USP8, a Regulator of Endosomal Sorting, Is Involved in Mouse Acrosome Biogenesis Through Interaction with the Spermatid ESCRT-0 Complex and Microtubules
The deubiquitinating enzyme USP8 (ubiquitin-specific peptidase 8; previously named UBPy, ubiquitin-specific processing protease-y) was originally identified as a putative protein encoded by a cDNA expressed in human myeloblasts (hUBPy) and then found, through independent yeast two-hybrid screenings of mouse libraries, as a protein (mUBPy) that interacts with STAM2 (also known as Hbp) and the Ras-guanine nucleotide exchange factor CDC25/RasGRF1. Highly conserved homologues of USP8 have been recently identified in other mammals such as rat (GenBank accession number NP 001099972), macacus (XP 001114466), and ox (NP 001069594), as well as in monotremes (XP 001507996), birds (XP 413830), and amphibians (NP 001080551).canadianneighborpharmacy.com
Moreover, USP8 shares significant homology with deubiquitinating enzymes found in echinoderms, insects, and fungi, in particular with Doa4 of Saccharomyces cerevisiae. Thus, USP8 represents an evolutionarily conserved gene family, and the function of the USP8 gene product itself might be evolution-arily conserved. In vitro studies exploiting the overexpression of recombinant wild-type mouse USP8 and/or dominant negative USP8 mutants reveal that USP8 plays multiple roles at the endosomal compartment, from the crucial function in the down-regulation of tyrosine kinase membrane receptors to the protection of proteins of the endosomal transport machinery from proteasomal degradation and the control of the number and size of endocytic vesicles. USP8 deletion in mice results in embryonic lethality while conditional mouse mutants for the induced deletion of USP8 die 4-6 days after administration of the inducer. Consequently, notwithstanding the fact that there are more than 90 predicted active deubiquitinating enzymes in the mammalian genome, USP8 function in vivo cannot be replaced by other deubiqui-tinases.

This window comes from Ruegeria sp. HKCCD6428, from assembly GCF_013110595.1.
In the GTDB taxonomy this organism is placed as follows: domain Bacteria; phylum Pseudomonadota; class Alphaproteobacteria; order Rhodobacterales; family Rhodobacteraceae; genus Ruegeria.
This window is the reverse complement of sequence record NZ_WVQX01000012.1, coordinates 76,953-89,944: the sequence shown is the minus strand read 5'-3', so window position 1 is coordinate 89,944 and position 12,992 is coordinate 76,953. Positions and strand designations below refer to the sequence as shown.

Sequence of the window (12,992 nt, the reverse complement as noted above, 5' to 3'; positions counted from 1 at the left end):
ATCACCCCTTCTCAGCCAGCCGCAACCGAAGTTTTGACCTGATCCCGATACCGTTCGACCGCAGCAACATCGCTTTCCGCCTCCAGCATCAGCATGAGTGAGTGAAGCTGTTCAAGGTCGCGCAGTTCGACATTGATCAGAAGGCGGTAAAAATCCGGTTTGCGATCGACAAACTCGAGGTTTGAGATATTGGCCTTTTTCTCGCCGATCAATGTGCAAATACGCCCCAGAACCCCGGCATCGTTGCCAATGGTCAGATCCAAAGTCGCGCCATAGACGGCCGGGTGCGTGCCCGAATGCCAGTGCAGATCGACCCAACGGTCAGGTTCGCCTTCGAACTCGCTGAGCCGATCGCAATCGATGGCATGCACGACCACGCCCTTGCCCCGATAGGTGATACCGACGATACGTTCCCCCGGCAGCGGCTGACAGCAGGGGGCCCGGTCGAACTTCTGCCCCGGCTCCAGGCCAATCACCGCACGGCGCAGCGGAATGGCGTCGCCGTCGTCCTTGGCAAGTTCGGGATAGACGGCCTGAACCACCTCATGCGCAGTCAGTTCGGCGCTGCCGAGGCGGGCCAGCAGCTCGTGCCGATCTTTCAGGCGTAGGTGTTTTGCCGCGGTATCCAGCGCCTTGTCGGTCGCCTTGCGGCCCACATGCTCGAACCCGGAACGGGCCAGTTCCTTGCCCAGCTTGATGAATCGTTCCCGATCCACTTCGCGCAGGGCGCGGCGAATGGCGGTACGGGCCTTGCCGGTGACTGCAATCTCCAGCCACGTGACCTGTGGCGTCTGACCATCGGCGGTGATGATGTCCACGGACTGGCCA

Since alternative USP8 animal models, more suitable for understanding its role in vivo, are not presently available, some insight into its function may be gained from the cells that physiologically express the deubiquitinase in high amounts, that is, spermatogenic and neuronal cells. Both of these cell types are characterized by a highly functional polarization of the cell body, and their cell functionality is thought to be strictly dependent on vesicular trafficking and related, ubiquitin-dependent, sorting of protein cargoes.